Queenslanders are being urged to "prepare now" for a third COVID-19 wave after hospital patient numbers more than doubled in a month.
Authorities recorded another four deaths and 5878 new cases on Tuesday, taking active cases in the state to more than 39,200.
The number of people being treated for COVID-19 in the state's hospitals is now 705 and another 18 are in intensive care, with patient numbers surging 140 per cent since June.
Chief Health Officer John Gerrard says hospitalisations are rising because the more virulent BA4 and BA4 subvariants are "dominant in Queensland."
"The current wave is currently projected, based on our most recent modelling, to get worse until at least until the end of July or early August when it will peak or even later than that," he said on Wednesday.
The chief health officer said the BA4 and BA5 subvariants can evade both natural and vaccine immunity, so the third wave will likely be bigger than the state's largest surge in January.
He said the COVID-19 peak coming at the same time an Influenza-A outbreak, which has hospitalised 105 people, will put intense pressure on the health system.
More than 2000 health workers are isolating or quarantining with COVID-19 more than 100 are off work with the flu.
"We have never experienced anything like this," Dr Gerrard said.
"To have such a large number of beds occupied in a pandemic on top of influenza, this has not happened in my lifetime.
"The hospitals will cope, they will know what to do, but there will be pressure on them. There's no way around this."
Queensland has recorded 1278 COVID-19 deaths this year after just seven deaths over the previous two years.
Dr Gerrard urged people who haven't had a booster vaccine to get one, particularly a fourth jab for people over the age of 65 as they're more likely to be hospitalised.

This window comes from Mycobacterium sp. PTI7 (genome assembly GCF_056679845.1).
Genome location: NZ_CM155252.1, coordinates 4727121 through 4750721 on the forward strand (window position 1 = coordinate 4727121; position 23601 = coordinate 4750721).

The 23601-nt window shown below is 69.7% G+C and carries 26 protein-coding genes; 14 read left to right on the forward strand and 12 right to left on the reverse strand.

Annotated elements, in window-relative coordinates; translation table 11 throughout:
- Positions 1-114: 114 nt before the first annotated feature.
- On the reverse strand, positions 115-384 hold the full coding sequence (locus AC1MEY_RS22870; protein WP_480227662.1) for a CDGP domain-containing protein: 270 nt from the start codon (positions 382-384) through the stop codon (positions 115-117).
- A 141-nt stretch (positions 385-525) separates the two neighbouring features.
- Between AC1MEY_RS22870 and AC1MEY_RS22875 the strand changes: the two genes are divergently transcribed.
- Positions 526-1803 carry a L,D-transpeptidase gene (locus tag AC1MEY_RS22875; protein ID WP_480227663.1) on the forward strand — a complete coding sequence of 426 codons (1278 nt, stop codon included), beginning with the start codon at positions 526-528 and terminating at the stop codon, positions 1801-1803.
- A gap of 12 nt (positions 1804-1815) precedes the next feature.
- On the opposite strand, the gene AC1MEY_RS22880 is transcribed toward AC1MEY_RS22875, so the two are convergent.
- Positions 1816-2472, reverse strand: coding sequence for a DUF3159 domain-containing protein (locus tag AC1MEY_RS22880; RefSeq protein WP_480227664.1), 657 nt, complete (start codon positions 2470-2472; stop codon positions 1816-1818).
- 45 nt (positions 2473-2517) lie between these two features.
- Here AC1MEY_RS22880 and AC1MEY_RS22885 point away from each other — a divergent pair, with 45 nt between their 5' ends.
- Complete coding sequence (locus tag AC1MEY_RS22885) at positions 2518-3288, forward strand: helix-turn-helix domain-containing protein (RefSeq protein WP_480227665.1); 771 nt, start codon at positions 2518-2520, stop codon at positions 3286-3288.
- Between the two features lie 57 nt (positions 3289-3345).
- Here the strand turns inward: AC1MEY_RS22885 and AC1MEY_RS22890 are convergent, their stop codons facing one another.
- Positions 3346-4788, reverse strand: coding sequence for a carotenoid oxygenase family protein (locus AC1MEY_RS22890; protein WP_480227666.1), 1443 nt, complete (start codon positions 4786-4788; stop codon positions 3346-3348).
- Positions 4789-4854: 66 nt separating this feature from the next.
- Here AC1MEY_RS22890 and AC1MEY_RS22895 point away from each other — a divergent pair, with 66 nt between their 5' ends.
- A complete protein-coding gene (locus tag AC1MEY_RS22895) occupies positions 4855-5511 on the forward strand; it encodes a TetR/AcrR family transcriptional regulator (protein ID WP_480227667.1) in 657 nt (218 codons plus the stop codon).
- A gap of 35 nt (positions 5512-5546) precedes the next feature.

Dr Gerrard said it was "very disturbing" that only half of those over 65 have had a second booster.
Health Minister Yvette D'Ath says the pressures this current wave is putting on public hospitals is leaving little to no beds available for planned care.
She said around 1200 planned beds are normally available on any given day, but 705 are occupied by people with COVID-19 and 500 are occupied by long-stay patients.
"That's almost all of our planned care beds being taken up by two things that are outside of our control," Ms D'Ath said.
The chief health officer said older Queenslanders with medical conditions should check whether they're eligible for medications to treat COVID-19.
Dr Gerrard ruled out ordering mask mandates to flatten the curve, but he urged older Queenslanders and immunocompromised people to consider wearing a mask in crowded public places.
"I do not believe we'll be heading back towards mask mandates," he said.
"These waves are likely to continue off and on every few months for some time to come, it could be years, and if we keep implementing legal mandates every three months and then withdrawing them. I think that will be just divisive, and it's not helpful and I think people will not follow them."
Australian Associated Press
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